But he thought about those revolutions, and the years spent in hiding, being dragged off and tortured by secret police, and the years spent in power, having other people dragged off and tortured by secret police, and it felt a little, you know, time is a flat circle, and not at all like the glorious future of equality of which he had dreamed.

So Karl said “No, thank you” to the Lord, who disappeared in a sigh of disappointment but also relief, for, frankly, He had had pretty mixed feelings from the jump about getting involved with organized atheism.

And Karl got his law degree, and did some pro bono work for labor organizations, but never really got involved in radical journalism. And there were workers revolts and peasant revolts and nationalist revolts and they all had their own philosophies and names. And the nineteenth century begat the twentieth century, and there was a war to end all wars, and then another war after that, and plenty of genocides, though none of the Jews, who had never existed in the first place, and the radio sang and the atom split and the great powers glared at each other and divvied up the globe and then the globe decided to undivvy itself, which was pretty awkward, and then came some moon landings and a computer printed HELLO, WORLD!, and there was Jimi Hendrix.

And in the fullness of time the Lord came to me, across the ocean and across a continent from Prussia, in the city of Yerba Buena, in the state of Alta California, in the Republic of Greater Texas, and he spake unto me, saying, “hey kid, wanna be huge on Twitter?”

“Not really,” I said.

And the Lord made to pass before my eyes a vision of likes and retweets and a verified checkmark; and of the social media thinkfluencers who would follow me. And I spake to the Lord, saying, “Honestly that whole lifestyle seems like a hot mess, thanks anyway.”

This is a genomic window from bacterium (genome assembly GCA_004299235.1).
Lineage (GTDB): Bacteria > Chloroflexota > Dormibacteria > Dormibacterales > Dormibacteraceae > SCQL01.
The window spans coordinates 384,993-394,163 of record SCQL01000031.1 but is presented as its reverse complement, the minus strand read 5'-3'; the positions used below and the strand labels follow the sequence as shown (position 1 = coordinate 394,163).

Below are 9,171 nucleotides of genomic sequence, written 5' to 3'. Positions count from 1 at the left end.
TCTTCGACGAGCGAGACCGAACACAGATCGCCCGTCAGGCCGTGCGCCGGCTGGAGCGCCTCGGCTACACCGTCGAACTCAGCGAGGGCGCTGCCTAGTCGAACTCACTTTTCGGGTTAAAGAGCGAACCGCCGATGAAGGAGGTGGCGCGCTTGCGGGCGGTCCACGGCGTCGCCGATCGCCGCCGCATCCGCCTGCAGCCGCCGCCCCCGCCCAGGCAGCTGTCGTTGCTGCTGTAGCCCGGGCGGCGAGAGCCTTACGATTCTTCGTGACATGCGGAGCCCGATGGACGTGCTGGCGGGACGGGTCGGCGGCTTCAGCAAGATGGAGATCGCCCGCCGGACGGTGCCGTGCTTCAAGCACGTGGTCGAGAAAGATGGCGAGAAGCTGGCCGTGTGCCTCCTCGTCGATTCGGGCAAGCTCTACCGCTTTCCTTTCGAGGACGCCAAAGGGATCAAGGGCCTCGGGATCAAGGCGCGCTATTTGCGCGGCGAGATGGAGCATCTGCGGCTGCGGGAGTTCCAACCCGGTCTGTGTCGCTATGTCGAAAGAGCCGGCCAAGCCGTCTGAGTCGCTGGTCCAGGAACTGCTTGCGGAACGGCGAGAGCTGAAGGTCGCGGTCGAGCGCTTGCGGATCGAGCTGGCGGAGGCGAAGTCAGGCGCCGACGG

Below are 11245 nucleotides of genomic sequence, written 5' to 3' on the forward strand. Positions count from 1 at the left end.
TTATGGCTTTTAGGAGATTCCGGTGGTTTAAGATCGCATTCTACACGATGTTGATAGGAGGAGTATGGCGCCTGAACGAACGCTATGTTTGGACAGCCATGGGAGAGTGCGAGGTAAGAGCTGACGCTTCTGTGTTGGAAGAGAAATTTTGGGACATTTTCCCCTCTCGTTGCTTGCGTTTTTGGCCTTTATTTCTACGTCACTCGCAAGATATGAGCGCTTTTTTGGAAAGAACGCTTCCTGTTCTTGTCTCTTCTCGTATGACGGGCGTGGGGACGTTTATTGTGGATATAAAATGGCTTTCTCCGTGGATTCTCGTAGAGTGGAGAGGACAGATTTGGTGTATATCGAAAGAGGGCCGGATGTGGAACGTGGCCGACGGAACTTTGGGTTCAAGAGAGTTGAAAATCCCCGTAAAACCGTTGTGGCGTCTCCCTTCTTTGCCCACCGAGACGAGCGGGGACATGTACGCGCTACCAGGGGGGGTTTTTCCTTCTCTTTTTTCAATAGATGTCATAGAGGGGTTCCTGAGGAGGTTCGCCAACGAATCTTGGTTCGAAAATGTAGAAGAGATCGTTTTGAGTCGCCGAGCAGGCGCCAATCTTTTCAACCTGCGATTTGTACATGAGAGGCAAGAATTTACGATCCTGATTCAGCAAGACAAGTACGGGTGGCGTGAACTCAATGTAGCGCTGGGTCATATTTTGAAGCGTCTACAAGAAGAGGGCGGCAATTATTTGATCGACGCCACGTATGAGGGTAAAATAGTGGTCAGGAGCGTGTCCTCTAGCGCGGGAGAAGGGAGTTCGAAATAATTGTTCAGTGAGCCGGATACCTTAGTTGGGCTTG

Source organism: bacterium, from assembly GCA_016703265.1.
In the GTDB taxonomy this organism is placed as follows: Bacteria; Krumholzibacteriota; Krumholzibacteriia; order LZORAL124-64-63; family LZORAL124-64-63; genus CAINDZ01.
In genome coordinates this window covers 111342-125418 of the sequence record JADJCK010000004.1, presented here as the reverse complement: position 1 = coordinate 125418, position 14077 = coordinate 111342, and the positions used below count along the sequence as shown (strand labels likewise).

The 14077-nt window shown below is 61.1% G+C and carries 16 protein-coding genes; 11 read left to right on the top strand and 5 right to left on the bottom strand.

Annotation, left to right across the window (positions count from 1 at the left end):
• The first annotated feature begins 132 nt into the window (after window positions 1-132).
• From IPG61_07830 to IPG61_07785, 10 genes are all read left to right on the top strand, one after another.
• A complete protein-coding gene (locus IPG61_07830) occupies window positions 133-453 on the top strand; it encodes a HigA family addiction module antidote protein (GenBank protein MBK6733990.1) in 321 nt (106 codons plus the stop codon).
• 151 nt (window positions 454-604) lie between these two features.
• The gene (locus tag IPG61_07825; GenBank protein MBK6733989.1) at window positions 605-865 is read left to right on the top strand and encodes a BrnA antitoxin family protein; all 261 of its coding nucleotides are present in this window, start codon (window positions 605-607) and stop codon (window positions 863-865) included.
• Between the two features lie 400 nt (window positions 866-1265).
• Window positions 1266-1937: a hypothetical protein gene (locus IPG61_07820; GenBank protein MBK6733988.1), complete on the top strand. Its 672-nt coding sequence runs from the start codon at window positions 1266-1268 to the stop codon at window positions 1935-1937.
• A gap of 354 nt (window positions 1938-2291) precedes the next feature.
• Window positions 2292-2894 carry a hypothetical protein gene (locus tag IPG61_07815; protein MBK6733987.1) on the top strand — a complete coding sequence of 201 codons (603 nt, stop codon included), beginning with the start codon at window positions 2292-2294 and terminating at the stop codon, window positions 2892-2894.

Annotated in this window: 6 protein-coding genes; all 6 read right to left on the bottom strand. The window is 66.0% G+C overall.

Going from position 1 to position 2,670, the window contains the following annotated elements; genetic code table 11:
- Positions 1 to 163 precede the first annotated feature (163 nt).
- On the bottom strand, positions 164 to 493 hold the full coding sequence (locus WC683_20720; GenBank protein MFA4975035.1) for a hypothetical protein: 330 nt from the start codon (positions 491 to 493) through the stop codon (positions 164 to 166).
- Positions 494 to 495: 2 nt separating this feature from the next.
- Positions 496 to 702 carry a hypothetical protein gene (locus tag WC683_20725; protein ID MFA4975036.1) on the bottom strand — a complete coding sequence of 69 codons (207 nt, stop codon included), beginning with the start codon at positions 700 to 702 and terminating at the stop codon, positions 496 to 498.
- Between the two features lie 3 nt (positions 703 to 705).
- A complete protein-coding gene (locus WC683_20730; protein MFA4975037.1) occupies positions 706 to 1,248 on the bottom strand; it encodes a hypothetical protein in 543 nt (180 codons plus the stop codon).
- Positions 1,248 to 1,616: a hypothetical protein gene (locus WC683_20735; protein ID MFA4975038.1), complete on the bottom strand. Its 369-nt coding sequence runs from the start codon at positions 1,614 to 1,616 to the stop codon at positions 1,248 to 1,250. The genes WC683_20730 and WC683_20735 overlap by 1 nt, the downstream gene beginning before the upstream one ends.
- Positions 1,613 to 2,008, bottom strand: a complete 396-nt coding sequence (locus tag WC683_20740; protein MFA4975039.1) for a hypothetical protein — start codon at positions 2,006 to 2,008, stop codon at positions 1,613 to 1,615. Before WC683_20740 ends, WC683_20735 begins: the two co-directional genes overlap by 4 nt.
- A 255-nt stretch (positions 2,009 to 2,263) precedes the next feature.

And the Lord sighed, saying, “yeah, alright,” and made as if to depart.

And I spake unto the Lord, saying “hey, buddy, you seem beat. Come, stay with me. Eat of my pizza. Tell me all about it.”

And the Lord told unto me the story I have just now related, from the patriarch without a patrimony to the abdicated atheist, to my own day.

And I thought, you know, maybe this has to do with His issues? An unnamed G-d obsessed with making someone else’s name great?

But I didn’t bring it up, because it seemed like the Lord was having a hard day.

“Hey, O Lord,” said I, “wanna hang out for a bit and watch the Great Brittania Bake-off on Netflix?”

And the Lord G-d, Ruler of the Universe, Creator of Heaven and Earth, spake, saying, “yeah, I’d like that a lot.”

And so we did. And no names were made great, but pastries certainly were.


Author’s note: Those of you reading the text of this story may notice that when written, the word “G-d” is given with a hyphen in the place of the vowel. This style derives from a commandment that forbids Jews to erase the name of G-d. In order to avoid the written name of G-d ever being lost, some Jews are very careful to never write it out at all. On the other hand, if you’re listening to this podcast, you heard the word “G-d” quite normally. I asked a rabbi about it, and she told me the “impermanence of spoken words is also holy enough to hold the divine”. I thought that was quite beautiful. 

About the Author

Louis Evans

Louis Evans’s bar mitzvah reading was Parshat Korach. G-d kills a lot of people in that story, with plagues and fire, but he read the bit where the Lord sends miraculous life. Louis’s work has appeared in Nature: Futures, Analog SF&F, Interzone and many more. He’s online at and on twitter @louisevanswrite. He’s praying for peace and justice soon and forever, in Ukraine and all around our world.

Find more by Louis Evans


About the Narrator

Kevin M. Hayes

Kevin M. Hayes has been reading science fiction since he was old enough to read, and has been writing it for almost as long. He is active in the Pittsburgh SFF organization, Parsec and helps put on Confluence, a genre fiction conference every year. He has had stories published in Six from Parsec and Triangulation as well as TV Gods and most recently in The Realm Beyond. He has narrated other stories for Pseudopod and, amazingly, has also published a few limericks.

He lives in Pittsburgh Pennsylvania with the love of his life, some of her children and all of her cats.

Find more by Kevin M. Hayes